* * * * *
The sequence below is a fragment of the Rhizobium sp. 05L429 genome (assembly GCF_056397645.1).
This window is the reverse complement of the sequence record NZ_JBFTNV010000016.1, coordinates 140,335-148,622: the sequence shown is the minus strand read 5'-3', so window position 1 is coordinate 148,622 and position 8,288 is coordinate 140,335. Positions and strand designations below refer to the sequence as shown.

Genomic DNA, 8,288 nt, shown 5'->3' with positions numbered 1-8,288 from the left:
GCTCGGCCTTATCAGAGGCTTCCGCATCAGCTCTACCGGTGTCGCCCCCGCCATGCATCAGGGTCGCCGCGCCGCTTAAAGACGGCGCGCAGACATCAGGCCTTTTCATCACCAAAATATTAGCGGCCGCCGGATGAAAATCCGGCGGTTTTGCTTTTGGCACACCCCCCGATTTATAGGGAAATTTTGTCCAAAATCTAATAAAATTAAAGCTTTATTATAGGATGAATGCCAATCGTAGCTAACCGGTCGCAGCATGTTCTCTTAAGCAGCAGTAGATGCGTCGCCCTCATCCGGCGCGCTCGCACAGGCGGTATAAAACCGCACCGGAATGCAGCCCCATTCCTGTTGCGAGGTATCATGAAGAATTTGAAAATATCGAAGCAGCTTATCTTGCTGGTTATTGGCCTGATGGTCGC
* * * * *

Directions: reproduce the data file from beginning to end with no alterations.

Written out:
The sequence below is a fragment of the Rhizobium sp. 05L429 genome (assembly GCF_056397645.1).
This window is the reverse complement of the sequence record NZ_JBFTNV010000016.1, coordinates 140,335-148,622: the sequence shown is the minus strand read 5'-3', so window position 1 is coordinate 148,622 and position 8,288 is coordinate 140,335. Positions and strand designations below refer to the sequence as shown.

Genomic DNA, 8,288 nt, shown 5'->3' with positions numbered 1-8,288 from the left:
GCTCGGCCTTATCAGAGGCTTCCGCATCAGCTCTACCGGTGTCGCCCCCGCCATGCATCAGGGTCGCCGCGCCGCTTAAAGACGGCGCGCAGACATCAGGCCTTTTCATCACCAAAATATTAGCGGCCGCCGGATGAAAATCCGGCGGTTTTGCTTTTGGCACACCCCCCGATTTATAGGGAAATTTTGTCCAAAATCTAATAAAATTAAAGCTTTATTATAGGATGAATGCCAATCGTAGCTAACCGGTCGCAGCATGTTCTCTTAAGCAGCAGTAGATGCGTCGCCCTCATCCGGCGCGCTCGCACAGGCGGTATAAAACCGCACCGGAATGCAGCCCCATTCCTGTTGCGAGGTATCATGAAGAATTTGAAAATATCGAAGCAGCTTATCTTGCTGGTTATTGGCCTGATGGTCGC